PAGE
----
Disco Elysium – an artistic achievement (pic: ZA/UM)
A reader explains his love for cult classic Disco Elysium and how its mix of the profound and the absurd has left a lasting impression.
*** WARNING: spoilers for Disco Elysium ***
It really helps that I love the music of Sea Power, née British Sea Power. They are an awesome British indie band with a beautiful brand of soaring orchestral scores punctuated by the use of achingly mournful horns, which have led to them being commissioned to make several scores for film and, more pertinently to this article, video games. It’s well understood that music can elevate a game, heightening the emotional impact and adding depth and heft to your bond with the characters and gameplay. Sea Power did their job well for ZA/UM on Disco Elysium, an incredible experience that’s unique to video games, but the music is just part of an overall experience that comes together to produce a key example in the argument for games as high art.
For people unacquainted with Disco Elysium, it is ZA/UM’s first game and similar to an old school point ‘n’ click adventure mixed with even older school pen and paper role-playing games. You play an amnesiac detective called Harry Dubois (though you don’t even know your name at the start), who wakes up from one of the most epic drug and drink fuelled benders of all time to the realisation that for three days you should have been investigating the dead body hanging from a tree at the back of your hostelry. Your room is almost completely destroyed, to the chagrin of the owner, and you must deal with your new partner from another district, Kim Kutseragi, whose infinite patience belies a man who thinks you are a complete mess both personally and professionally.
I love the plot, which twists and turns as you develop a picture of yourself, the crime, your location, the locality, and the world, as the game introduces a labyrinthine and nuanced cast of deep characters. It’s important they are deep because the most important aspect of Disco Elysium is the conversations. Conversations carry they game, they are fully voiced and explore a wide range of topics from the use of drink and drugs to racism, identity, supernaturalism, and bigger ideas like existence itself. They meander but can be profound, as it’s an incredibly well written game.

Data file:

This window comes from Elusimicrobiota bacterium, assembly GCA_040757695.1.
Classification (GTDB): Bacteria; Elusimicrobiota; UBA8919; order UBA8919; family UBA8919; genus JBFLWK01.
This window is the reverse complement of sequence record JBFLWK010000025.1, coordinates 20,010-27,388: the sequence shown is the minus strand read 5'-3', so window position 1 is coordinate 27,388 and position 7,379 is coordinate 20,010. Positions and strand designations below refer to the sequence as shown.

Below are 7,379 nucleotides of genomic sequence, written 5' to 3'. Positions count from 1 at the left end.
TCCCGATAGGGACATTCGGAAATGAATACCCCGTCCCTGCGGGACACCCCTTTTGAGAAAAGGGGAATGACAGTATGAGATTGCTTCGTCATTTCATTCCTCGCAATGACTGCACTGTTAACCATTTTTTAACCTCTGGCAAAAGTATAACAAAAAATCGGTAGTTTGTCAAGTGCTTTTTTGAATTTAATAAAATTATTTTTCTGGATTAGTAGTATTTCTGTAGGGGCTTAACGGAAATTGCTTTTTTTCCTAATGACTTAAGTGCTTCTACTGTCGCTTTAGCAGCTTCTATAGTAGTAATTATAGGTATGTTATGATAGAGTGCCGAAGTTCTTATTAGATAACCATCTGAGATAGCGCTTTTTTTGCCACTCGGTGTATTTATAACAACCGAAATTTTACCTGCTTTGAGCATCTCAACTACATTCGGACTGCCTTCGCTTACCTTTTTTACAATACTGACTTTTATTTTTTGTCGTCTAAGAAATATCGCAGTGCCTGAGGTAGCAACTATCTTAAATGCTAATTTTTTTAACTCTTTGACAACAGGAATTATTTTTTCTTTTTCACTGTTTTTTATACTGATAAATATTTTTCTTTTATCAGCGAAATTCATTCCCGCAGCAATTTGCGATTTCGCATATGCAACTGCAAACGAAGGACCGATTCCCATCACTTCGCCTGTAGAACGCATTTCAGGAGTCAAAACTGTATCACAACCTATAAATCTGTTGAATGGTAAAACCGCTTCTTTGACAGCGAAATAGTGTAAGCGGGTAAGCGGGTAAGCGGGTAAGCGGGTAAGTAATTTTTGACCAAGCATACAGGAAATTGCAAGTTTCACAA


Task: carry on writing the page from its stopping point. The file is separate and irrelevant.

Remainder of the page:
Disco Elysium also introduces two genuinely innovative ideas. You are given points to allocate towards your own personality attributes at the start of the game and these attributes influence the massive number of dice rolls in the game, giving you a better or worse chance of passing these checks. They also play an active role om advising you and forming part of your ongoing internal monologue, which is always present and gives you guidance, both good and bad, throughout the game. This voice in your ear is innovation number one. Due to this, no two people should have the …read more
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